There is also a missing blanket. It is an old-school orange wool blanket with an Auckland Farmer’s Trading label on it.

“She asked our Nan for this blanket because she was cold at the inn. My Nan had two of these blankets,” said Oli-Alainu’uese.

The one she lent Kaiwai has never been found.

Police searched for 10 days around Tolaga Bay Wharf and the national dive squad was brought in to do a sonar search of the sea in that area.

A rahui was put in place for the whole of Tolaga Bay until the end of November 2019.

Oli-Alainu’uese believes Kaiwai is dead. “She would not just go missing. She loved her family, she loved her son.

None of us believe she committed suicide'

“None of us believe she committed suicide. In our heart of hearts we believe something has happened to her by someone else.

“This was Jamie’s life. It is not about who is right or wrong, just please re-investigate. But that’s not what is happening.”

Oli-Alainu’uese knows that even when Kaiwai’s case does eventually get passed to the Coroner it could be more than a year before the Coroner makes a ruling.

“We don’t know what happened to Jamie but we don’t think she committed suicide. There is no way in a small town she could have just disappeared and no one knows anything.”

Kaiwai's disappearance coincided with the arrival of six ships in Tolaga Bay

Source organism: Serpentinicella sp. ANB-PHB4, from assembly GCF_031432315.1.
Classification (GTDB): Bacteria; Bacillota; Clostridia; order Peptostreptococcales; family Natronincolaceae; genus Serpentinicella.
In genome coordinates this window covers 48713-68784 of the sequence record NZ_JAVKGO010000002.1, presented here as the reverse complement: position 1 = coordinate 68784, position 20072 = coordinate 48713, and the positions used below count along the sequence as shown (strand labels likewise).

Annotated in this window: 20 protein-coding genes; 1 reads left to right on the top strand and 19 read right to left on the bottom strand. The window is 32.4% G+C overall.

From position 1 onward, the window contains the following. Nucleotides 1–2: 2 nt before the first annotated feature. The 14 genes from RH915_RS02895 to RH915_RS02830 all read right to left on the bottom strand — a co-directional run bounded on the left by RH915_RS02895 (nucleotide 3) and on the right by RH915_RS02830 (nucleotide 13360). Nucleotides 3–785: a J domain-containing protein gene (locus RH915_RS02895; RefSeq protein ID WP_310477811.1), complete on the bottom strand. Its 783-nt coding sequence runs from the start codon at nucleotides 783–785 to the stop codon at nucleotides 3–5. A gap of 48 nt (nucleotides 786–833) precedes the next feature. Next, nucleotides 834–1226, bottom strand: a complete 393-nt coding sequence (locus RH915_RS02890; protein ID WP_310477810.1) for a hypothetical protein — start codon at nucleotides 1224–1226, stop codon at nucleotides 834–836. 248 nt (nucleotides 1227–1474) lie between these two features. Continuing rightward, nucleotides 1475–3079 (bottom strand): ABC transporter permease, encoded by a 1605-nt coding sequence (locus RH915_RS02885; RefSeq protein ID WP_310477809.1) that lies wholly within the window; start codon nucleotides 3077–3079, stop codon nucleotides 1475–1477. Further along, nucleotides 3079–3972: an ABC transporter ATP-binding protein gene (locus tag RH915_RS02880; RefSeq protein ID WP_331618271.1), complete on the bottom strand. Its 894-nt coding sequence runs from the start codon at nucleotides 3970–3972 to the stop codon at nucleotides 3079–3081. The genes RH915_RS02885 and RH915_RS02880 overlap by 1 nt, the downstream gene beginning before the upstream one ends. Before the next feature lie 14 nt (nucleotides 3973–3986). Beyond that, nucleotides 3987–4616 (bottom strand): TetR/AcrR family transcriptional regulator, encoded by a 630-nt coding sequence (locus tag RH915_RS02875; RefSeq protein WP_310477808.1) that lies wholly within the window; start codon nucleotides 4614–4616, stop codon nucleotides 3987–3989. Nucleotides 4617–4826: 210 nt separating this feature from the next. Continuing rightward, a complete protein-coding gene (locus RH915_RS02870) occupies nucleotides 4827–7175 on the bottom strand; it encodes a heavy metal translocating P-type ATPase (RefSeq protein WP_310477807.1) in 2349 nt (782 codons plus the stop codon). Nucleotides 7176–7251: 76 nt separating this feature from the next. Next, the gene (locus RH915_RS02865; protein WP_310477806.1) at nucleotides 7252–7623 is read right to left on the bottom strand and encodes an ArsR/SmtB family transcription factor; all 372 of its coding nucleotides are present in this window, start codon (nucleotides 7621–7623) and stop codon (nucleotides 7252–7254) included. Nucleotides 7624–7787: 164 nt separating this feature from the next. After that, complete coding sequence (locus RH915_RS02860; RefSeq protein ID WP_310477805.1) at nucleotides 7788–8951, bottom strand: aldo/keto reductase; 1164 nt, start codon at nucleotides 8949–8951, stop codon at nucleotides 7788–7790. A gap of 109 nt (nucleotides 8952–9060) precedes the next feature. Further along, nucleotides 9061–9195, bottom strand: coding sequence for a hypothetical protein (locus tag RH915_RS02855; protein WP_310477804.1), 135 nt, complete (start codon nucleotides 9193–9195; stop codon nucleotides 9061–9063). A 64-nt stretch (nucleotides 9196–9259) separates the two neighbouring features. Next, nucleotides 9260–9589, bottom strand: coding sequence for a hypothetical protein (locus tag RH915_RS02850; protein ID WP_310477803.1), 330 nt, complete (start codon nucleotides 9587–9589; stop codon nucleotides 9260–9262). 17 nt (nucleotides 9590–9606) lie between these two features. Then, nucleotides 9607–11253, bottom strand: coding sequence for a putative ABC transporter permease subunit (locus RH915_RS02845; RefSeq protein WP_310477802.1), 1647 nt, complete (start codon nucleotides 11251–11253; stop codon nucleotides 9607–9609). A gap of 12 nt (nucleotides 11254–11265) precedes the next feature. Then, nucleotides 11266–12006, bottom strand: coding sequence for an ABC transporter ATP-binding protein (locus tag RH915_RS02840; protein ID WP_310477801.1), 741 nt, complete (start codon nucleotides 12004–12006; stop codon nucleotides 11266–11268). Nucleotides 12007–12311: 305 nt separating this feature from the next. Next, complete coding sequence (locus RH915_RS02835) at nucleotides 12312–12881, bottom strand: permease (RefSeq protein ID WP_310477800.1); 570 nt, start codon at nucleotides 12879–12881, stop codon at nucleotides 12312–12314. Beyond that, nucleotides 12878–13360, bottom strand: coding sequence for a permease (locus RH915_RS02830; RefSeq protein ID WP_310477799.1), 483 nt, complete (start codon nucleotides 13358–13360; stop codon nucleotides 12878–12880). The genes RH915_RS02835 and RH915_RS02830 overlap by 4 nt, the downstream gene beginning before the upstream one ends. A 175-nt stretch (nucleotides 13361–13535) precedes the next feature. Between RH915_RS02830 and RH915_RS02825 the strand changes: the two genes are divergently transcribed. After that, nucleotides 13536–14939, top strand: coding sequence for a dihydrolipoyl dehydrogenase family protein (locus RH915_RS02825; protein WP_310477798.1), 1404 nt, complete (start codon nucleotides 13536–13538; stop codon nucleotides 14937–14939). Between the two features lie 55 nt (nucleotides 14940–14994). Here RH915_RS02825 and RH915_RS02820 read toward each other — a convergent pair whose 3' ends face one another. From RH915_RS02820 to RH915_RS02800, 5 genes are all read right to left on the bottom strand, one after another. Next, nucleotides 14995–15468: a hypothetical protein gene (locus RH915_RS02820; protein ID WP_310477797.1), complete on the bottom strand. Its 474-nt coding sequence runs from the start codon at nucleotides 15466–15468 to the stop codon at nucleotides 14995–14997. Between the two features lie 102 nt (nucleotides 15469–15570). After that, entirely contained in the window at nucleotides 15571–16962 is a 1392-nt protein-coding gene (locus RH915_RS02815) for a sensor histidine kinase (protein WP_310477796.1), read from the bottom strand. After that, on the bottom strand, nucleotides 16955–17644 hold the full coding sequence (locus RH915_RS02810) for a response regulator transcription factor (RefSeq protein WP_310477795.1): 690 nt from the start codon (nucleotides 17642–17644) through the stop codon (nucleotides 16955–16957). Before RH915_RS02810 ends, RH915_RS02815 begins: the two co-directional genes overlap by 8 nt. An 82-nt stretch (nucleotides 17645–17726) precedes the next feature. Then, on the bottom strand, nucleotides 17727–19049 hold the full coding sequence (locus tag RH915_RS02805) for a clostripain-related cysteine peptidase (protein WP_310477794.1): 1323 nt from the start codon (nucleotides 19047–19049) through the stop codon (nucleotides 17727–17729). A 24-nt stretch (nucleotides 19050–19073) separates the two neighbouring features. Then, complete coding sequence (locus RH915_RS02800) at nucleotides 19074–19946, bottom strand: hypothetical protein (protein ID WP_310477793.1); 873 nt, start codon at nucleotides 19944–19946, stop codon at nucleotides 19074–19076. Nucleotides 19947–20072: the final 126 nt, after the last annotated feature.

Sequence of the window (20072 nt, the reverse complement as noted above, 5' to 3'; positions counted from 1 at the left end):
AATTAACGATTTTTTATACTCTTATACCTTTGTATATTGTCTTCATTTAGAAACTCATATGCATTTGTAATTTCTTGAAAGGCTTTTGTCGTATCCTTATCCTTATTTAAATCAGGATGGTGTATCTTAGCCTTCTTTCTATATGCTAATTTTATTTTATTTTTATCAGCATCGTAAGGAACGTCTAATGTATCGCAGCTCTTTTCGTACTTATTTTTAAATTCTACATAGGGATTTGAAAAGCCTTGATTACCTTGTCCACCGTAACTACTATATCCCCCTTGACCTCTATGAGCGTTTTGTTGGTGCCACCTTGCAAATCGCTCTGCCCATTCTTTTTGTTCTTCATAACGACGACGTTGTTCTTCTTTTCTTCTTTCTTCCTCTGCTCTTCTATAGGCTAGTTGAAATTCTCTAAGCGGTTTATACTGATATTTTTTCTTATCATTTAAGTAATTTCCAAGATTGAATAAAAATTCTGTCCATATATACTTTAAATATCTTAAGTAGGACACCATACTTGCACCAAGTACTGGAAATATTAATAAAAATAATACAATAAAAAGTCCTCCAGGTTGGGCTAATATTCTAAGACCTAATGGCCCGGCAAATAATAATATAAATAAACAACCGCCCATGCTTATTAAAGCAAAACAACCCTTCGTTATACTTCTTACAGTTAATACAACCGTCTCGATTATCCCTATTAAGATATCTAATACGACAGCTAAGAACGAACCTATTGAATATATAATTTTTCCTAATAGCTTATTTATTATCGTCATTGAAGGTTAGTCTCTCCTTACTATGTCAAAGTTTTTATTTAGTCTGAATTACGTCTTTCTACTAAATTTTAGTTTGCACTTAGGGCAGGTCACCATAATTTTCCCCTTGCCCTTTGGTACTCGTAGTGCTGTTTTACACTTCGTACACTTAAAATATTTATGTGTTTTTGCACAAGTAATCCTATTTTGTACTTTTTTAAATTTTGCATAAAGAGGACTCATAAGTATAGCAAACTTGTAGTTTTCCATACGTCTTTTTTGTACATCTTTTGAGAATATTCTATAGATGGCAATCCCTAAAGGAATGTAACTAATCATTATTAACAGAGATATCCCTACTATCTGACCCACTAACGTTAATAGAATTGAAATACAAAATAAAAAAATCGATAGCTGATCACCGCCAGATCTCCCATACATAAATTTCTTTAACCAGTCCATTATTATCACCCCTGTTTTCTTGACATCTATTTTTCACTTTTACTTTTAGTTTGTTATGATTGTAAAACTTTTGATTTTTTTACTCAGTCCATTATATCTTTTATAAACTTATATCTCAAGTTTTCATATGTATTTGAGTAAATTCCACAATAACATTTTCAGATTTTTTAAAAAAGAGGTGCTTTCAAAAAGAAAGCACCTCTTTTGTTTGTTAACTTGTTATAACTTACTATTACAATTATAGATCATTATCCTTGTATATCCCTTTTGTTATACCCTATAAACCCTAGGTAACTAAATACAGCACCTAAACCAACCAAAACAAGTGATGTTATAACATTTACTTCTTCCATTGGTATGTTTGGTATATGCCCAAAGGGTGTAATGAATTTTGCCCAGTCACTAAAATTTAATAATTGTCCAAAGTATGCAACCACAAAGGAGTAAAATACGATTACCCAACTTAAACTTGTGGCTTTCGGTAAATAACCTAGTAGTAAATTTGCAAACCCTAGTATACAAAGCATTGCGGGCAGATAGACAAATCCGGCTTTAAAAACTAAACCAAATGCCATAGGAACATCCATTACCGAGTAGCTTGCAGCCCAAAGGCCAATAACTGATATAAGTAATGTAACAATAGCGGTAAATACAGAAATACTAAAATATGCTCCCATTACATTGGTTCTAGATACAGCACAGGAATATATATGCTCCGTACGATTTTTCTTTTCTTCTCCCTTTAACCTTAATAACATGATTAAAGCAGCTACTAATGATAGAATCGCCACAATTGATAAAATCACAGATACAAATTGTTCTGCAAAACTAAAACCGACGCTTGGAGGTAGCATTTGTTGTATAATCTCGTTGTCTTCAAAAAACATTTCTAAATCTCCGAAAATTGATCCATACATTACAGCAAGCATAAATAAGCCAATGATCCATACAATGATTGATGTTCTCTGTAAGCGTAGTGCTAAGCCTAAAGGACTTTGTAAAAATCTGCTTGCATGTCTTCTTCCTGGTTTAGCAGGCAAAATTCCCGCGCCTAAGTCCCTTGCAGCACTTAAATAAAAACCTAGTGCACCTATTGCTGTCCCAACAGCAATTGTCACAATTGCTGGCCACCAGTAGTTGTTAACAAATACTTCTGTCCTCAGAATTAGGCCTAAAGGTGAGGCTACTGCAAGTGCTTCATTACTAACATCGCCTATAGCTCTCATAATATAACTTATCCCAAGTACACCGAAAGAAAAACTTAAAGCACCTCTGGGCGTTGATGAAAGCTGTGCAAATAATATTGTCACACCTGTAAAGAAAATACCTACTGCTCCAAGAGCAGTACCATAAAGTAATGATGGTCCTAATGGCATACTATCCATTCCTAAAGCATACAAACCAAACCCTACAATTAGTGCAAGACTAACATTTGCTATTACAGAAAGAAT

The weekend Kaiwai went missing coincided with the arrival of six ships in Tolaga Bay for the Tuia 250 Voyage. The ships arrived early on the morning of Sunday, October 13. There was an influx of people at the wharf and surrounding areas, and Jamie’s car was in the car park all weekend.

Kaiwai and Oli-Alainu’uese’s grandparents Eru and Elaine Kaiwai live by Uawa River. Kaiwai went to live with them when she was at high school and finished her schooling at Tolaga Bay Area School.

Kaiwai’s father died when she was a child and she was estranged from her mother.

• Tairawhiti police Detective Senior Sergeant Kevin Ford said Jamie Kaiwai’s case was still open, and being treated as a missing person. Her case was being prepared to be passed on to the Coroner but Ford could not give a time frame of when that would happen.

• If anyone can offer any information about Jamie Kaiwai’s disappearance please contact police by calling 105 and quoting the case number 191014/3116.

Looking for support? It's available

• Call or text 1737 any time for support from a trained counsellor

• Call PlunketLine 24/7 on 0800 933 922

• Depression helpline: Freephone 0800 111 757

• Healthline: 0800 611 116 (available 24 hours, 7 days a week and free to callers throughout New Zealand, including from a mobile phone)

• Lifeline: 0800 543 35

• Samaritans: 0800 726 666